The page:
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Actually prices dont make sense as they are correlated with previous samples (prices), returns are not. Better will be difference between prices, but then you dont have reference point and comparability between assets, so eventually you need returns. At the end that is what you are interested in I think as profit is usually measured in return.


I think the only valid answer is you can't. The techniques you describe would work of the signal was much stronger than the noise but it seems that with your fund returns this is not the case. You could try to get more data or look at other risk measures like max drawdown to get some idea of the risks involved.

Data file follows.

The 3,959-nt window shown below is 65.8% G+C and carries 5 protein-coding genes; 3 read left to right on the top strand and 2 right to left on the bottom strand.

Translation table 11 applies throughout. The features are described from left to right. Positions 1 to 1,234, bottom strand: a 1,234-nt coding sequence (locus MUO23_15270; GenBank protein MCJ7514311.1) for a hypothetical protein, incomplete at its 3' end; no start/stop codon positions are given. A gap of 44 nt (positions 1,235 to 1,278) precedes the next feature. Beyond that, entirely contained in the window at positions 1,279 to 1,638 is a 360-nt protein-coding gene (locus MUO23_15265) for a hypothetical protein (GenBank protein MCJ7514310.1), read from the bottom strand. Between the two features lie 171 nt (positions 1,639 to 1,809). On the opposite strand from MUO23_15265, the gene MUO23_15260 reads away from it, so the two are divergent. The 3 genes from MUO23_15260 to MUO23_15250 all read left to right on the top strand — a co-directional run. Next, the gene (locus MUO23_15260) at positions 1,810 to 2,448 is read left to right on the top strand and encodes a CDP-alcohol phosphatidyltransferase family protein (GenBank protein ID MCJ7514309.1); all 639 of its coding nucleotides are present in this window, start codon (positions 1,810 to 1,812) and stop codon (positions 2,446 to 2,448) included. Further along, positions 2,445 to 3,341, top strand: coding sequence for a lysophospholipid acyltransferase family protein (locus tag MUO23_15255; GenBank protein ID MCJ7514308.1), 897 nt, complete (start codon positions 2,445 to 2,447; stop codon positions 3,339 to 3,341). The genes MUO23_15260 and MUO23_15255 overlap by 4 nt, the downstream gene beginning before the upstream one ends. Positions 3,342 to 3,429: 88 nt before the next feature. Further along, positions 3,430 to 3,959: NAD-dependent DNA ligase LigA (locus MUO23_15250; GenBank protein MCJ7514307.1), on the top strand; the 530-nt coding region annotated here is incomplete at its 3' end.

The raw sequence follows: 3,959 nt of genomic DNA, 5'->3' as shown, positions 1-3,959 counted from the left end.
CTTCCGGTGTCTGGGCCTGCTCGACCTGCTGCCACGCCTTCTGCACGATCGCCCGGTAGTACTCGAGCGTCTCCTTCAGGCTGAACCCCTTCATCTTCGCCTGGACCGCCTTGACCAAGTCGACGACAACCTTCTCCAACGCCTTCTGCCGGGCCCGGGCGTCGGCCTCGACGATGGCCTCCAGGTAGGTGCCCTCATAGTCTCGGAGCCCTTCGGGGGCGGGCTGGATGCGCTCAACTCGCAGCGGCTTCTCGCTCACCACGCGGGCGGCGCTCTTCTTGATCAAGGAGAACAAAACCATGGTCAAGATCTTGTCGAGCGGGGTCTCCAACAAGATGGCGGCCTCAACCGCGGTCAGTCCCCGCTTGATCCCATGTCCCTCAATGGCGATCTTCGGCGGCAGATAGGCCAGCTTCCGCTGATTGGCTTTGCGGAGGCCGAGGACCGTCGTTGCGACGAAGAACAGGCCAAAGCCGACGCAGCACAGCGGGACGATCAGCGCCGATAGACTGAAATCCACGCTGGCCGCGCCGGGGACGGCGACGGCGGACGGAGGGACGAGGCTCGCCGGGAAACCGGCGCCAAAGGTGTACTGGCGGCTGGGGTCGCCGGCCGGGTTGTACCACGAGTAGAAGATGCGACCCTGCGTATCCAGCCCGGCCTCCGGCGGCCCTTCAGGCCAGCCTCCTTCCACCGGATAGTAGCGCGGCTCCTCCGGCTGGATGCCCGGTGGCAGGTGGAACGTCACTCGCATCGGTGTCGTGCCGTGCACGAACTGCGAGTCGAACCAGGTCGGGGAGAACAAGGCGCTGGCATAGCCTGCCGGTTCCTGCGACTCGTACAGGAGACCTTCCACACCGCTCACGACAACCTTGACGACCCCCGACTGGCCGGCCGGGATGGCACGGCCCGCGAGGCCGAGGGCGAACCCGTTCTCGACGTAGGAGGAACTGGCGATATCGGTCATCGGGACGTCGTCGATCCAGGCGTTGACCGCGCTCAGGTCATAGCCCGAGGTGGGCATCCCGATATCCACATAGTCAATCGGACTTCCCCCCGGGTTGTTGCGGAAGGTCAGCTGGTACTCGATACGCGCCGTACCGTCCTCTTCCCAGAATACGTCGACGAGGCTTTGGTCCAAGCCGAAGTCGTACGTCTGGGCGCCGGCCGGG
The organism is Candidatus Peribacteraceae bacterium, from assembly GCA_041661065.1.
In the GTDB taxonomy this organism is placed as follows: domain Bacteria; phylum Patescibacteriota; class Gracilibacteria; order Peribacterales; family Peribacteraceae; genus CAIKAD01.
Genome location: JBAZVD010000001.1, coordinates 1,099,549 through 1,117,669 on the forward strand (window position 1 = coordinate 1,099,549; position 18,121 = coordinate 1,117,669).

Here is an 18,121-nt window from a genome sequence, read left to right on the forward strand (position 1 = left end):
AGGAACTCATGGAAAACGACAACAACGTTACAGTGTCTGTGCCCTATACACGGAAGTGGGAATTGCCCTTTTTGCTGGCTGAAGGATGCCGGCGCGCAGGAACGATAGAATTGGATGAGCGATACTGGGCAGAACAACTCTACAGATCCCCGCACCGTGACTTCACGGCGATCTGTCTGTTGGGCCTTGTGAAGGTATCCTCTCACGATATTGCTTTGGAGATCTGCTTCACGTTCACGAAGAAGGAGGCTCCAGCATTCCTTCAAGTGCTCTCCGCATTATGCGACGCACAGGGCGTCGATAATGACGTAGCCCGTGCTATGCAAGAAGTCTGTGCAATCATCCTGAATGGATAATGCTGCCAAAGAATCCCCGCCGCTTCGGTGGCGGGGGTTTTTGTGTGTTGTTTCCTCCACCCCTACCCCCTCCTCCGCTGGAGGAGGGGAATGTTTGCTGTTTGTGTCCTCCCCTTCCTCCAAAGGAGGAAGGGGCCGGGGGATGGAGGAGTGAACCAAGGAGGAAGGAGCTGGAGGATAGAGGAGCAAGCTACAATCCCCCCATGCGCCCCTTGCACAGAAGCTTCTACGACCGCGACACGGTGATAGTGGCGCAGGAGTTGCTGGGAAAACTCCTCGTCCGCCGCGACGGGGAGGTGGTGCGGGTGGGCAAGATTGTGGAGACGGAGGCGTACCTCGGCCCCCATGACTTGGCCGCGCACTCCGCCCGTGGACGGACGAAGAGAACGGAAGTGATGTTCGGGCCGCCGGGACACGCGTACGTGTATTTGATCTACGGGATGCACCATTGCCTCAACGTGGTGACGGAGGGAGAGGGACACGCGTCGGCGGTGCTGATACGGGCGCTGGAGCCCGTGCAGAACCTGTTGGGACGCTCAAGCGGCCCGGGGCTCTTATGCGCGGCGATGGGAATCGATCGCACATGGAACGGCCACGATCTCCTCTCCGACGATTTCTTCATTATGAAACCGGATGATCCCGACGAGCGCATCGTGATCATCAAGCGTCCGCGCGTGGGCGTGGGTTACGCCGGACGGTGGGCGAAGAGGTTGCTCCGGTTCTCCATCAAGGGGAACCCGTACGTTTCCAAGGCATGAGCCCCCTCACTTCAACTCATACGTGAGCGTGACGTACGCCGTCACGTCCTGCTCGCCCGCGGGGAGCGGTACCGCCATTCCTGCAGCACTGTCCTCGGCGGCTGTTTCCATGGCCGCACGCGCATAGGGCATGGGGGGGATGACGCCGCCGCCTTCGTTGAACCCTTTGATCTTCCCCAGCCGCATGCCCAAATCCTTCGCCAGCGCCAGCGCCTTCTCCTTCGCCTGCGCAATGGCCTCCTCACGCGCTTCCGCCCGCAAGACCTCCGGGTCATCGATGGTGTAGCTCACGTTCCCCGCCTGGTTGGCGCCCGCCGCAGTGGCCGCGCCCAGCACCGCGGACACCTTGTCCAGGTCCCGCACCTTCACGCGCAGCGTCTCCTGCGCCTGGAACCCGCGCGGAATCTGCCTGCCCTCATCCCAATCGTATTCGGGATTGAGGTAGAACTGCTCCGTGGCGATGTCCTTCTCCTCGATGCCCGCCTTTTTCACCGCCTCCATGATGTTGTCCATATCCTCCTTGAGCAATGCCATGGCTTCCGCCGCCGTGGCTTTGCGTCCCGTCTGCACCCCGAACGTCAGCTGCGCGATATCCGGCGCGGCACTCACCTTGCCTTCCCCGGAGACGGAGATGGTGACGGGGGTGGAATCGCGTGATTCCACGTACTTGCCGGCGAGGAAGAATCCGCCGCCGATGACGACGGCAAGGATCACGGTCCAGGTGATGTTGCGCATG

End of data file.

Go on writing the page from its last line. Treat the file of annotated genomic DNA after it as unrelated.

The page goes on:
To get one-month rate X from three-month rate Y, you use this formula: 1 + X = (1 + Y)^(1/3) To get one-month rate X from annual (12-month) rate Y, you use this formula: 1 + X = (1 + Y)^(1/12) To get three-month rate X from annual (12 month) rate Y, you use: 1 + X = (1 + Y)^(3/12) 0.25% is annual 3% converted to a monthly rate, i.e. (1+0.03)^(1/12) - 1 ...

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